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Michael L. Tiefenbacher RSS Feed (Menomonie, WI USA)

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The Lone Ranger: Collector's Edition
The Lone Ranger: Collector's Edition
7 used & new from $209.99

6 of 6 people found the following review helpful
2.0 out of 5 stars Edited versions, July 30, 2013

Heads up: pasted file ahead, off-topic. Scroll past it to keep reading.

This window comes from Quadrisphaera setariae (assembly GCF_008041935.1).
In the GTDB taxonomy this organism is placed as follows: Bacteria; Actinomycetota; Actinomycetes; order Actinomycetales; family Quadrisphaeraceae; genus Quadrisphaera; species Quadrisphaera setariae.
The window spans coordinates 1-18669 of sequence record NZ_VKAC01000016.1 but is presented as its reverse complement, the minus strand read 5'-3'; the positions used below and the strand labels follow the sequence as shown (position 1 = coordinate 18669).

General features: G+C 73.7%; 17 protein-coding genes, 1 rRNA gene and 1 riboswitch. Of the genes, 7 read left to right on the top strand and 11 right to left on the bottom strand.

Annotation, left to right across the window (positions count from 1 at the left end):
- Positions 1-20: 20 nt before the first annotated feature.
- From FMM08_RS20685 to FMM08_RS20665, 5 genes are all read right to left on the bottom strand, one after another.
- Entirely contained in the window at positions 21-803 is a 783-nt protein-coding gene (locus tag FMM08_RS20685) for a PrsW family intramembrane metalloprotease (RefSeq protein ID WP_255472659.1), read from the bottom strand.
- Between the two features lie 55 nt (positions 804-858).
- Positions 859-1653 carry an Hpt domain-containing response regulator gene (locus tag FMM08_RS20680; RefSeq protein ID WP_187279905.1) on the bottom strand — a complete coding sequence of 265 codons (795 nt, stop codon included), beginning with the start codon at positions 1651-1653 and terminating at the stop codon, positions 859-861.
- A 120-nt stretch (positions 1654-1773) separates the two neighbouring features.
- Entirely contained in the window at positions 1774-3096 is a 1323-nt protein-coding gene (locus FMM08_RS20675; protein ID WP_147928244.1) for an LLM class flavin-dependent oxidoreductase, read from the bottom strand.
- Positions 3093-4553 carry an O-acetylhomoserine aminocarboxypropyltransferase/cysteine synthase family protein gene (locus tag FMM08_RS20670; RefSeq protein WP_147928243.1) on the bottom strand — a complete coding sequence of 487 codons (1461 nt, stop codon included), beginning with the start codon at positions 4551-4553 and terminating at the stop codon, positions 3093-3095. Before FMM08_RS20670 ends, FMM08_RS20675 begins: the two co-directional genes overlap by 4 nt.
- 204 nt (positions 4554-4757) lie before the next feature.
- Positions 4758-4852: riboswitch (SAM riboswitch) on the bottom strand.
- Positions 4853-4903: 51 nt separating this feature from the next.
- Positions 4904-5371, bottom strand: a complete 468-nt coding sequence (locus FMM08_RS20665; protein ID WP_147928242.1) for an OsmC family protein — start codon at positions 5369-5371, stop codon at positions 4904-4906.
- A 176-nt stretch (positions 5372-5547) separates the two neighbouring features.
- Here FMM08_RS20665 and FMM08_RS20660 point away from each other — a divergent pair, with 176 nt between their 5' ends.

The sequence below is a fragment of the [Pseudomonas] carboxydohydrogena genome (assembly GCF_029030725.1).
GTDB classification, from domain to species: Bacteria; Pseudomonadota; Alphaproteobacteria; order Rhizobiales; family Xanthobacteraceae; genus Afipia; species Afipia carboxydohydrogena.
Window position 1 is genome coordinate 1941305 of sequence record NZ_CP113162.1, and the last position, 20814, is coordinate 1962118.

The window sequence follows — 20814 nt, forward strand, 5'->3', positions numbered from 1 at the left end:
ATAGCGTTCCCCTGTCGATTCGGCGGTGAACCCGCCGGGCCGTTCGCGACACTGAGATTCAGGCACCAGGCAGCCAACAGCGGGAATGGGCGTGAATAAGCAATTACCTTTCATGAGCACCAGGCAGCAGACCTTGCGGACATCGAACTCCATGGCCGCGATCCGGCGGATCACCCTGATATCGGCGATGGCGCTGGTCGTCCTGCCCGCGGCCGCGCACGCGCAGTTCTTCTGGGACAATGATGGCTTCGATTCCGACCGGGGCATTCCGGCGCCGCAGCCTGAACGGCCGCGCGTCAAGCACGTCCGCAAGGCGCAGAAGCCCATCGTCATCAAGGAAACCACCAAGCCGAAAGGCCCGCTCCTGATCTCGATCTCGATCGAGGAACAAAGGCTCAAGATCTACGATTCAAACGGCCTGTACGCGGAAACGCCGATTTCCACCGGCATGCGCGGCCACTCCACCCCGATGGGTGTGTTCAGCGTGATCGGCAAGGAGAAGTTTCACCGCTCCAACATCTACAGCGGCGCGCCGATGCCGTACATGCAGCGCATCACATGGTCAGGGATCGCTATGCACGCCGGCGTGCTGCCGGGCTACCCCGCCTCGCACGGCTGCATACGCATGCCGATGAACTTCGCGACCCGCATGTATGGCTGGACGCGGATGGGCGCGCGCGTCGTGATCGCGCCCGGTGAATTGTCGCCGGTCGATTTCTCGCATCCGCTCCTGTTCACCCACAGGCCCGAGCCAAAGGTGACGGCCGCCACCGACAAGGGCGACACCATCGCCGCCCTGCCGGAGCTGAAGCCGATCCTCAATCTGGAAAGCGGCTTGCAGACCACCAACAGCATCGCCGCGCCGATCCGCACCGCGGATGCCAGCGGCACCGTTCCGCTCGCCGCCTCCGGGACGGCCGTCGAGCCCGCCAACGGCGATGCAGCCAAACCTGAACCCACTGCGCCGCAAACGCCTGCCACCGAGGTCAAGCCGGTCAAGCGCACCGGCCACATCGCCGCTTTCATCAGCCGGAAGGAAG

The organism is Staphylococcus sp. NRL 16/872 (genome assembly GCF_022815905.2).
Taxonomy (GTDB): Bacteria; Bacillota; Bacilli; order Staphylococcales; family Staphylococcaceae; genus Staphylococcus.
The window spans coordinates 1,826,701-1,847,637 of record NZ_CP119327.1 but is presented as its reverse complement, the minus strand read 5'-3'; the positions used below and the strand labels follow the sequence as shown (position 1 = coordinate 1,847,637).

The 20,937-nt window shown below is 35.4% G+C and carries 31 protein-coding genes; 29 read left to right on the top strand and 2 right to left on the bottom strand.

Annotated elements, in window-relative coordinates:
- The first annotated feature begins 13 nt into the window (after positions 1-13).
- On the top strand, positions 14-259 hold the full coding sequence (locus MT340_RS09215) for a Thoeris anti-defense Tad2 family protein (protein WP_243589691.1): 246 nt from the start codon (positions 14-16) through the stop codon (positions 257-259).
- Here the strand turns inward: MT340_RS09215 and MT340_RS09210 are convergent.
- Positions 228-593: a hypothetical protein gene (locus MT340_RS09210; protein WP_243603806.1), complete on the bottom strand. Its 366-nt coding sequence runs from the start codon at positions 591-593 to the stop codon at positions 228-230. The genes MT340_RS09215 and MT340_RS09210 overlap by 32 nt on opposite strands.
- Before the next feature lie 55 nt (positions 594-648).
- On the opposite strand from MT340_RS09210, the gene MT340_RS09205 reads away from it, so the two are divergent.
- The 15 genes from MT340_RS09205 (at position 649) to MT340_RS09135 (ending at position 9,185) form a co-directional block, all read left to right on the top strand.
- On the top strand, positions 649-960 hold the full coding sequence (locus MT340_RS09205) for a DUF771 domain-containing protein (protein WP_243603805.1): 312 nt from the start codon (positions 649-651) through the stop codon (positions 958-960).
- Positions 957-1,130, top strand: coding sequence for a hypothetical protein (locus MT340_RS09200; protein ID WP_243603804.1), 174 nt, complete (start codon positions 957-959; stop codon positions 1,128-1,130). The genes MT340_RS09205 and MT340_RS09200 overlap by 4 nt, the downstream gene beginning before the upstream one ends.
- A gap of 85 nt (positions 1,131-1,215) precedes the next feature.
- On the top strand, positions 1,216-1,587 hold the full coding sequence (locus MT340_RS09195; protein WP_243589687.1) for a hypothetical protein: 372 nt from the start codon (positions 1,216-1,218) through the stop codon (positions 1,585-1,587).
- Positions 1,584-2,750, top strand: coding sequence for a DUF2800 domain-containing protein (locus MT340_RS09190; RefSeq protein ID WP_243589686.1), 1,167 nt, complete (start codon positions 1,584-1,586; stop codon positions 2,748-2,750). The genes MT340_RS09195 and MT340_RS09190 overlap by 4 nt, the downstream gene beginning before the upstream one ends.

There seems to be much discussion here about the absence of several minutes of each of the episodes as presented here and on all previous Classic Media releases. Comments from serious collectors make it clear: the unedited versions are available, intact, in the hands of perhaps thousands of people who had the presence of mind and wherewithal to collect them from local airings or even original prints. Just because Classic Media (and now Dreamworks) seem to feel that it's not worth the effort and financial commitment to seek out and restore the original versions doesn't mean that it can't be done. Case in point: the versions of episodes of THE LIFE AND LEGEND OF WYATT EARP currently showing on the Western Channel show clear evidence of patchwork re-editing to a lot of the episodes in which two or more versions of episodes edited in different ways have been assembled in more or less complete versions. (So far, I've observed none which had the kind of continuity jumps seen in LONE RANGER episodes I watched on the Western Channel.) Opening credits utilizing the standard syndication-print Tombstone sign affixed to episodes in which Wyatt is marshal of Wichita and Dodge City in seasons one through four (which could have been easily replaced by the correct openings, since they are there on other episodes) are the only indications on most of them that these are not the original prints, other than the infrequent episodes where new closing credits had to be constructed. What it shows is that the copyright holders--or the Western Channel--clearly cared about the quality of their series. Classic Media doesn't seem to have that dedication, since I'd bet that a call for complete episodes to Lone Ranger fandom at large would probably easily provide the raw material necessary to compile a truly complete set of the original series. Until that happens, if the editing doesn't bother you I'd say save your money at least till the price is far lower than it currently stands.